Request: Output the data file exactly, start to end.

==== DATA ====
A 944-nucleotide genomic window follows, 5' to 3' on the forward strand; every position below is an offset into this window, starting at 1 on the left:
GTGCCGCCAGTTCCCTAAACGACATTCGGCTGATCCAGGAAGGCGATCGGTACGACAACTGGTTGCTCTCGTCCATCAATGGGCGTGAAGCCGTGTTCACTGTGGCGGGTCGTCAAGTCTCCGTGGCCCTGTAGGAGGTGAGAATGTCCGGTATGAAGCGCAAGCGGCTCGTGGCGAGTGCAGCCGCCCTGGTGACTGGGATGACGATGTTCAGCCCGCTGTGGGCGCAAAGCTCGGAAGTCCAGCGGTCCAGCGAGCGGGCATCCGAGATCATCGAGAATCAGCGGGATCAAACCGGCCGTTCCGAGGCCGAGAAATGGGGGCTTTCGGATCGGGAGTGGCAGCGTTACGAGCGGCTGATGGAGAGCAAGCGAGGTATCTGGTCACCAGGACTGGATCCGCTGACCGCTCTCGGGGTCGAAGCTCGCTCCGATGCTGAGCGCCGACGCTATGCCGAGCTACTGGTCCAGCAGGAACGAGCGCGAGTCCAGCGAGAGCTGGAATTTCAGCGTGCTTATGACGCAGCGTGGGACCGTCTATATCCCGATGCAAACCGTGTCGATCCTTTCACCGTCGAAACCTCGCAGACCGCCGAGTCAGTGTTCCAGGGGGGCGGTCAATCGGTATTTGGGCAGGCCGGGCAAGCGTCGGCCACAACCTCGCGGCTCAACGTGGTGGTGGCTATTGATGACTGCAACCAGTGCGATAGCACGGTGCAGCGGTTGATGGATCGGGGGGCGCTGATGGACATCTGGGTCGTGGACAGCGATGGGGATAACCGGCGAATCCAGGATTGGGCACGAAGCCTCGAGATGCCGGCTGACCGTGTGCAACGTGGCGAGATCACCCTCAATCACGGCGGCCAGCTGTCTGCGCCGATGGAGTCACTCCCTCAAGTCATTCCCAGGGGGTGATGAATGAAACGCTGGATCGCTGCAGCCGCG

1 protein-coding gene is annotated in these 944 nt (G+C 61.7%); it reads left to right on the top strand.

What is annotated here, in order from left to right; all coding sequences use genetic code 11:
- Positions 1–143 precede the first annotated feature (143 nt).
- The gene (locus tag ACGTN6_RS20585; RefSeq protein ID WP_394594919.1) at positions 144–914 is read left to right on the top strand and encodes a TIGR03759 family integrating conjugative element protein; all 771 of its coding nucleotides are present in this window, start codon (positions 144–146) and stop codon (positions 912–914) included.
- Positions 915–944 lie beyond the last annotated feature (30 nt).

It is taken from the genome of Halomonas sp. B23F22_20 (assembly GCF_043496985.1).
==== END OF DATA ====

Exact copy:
A 944-nucleotide genomic window follows, 5' to 3' on the forward strand; every position below is an offset into this window, starting at 1 on the left:
GTGCCGCCAGTTCCCTAAACGACATTCGGCTGATCCAGGAAGGCGATCGGTACGACAACTGGTTGCTCTCGTCCATCAATGGGCGTGAAGCCGTGTTCACTGTGGCGGGTCGTCAAGTCTCCGTGGCCCTGTAGGAGGTGAGAATGTCCGGTATGAAGCGCAAGCGGCTCGTGGCGAGTGCAGCCGCCCTGGTGACTGGGATGACGATGTTCAGCCCGCTGTGGGCGCAAAGCTCGGAAGTCCAGCGGTCCAGCGAGCGGGCATCCGAGATCATCGAGAATCAGCGGGATCAAACCGGCCGTTCCGAGGCCGAGAAATGGGGGCTTTCGGATCGGGAGTGGCAGCGTTACGAGCGGCTGATGGAGAGCAAGCGAGGTATCTGGTCACCAGGACTGGATCCGCTGACCGCTCTCGGGGTCGAAGCTCGCTCCGATGCTGAGCGCCGACGCTATGCCGAGCTACTGGTCCAGCAGGAACGAGCGCGAGTCCAGCGAGAGCTGGAATTTCAGCGTGCTTATGACGCAGCGTGGGACCGTCTATATCCCGATGCAAACCGTGTCGATCCTTTCACCGTCGAAACCTCGCAGACCGCCGAGTCAGTGTTCCAGGGGGGCGGTCAATCGGTATTTGGGCAGGCCGGGCAAGCGTCGGCCACAACCTCGCGGCTCAACGTGGTGGTGGCTATTGATGACTGCAACCAGTGCGATAGCACGGTGCAGCGGTTGATGGATCGGGGGGCGCTGATGGACATCTGGGTCGTGGACAGCGATGGGGATAACCGGCGAATCCAGGATTGGGCACGAAGCCTCGAGATGCCGGCTGACCGTGTGCAACGTGGCGAGATCACCCTCAATCACGGCGGCCAGCTGTCTGCGCCGATGGAGTCACTCCCTCAAGTCATTCCCAGGGGGTGATGAATGAAACGCTGGATCGCTGCAGCCGCG

1 protein-coding gene is annotated in these 944 nt (G+C 61.7%); it reads left to right on the top strand.

What is annotated here, in order from left to right; all coding sequences use genetic code 11:
- Positions 1–143 precede the first annotated feature (143 nt).
- The gene (locus tag ACGTN6_RS20585; RefSeq protein ID WP_394594919.1) at positions 144–914 is read left to right on the top strand and encodes a TIGR03759 family integrating conjugative element protein; all 771 of its coding nucleotides are present in this window, start codon (positions 144–146) and stop codon (positions 912–914) included.
- Positions 915–944 lie beyond the last annotated feature (30 nt).

It is taken from the genome of Halomonas sp. B23F22_20 (assembly GCF_043496985.1).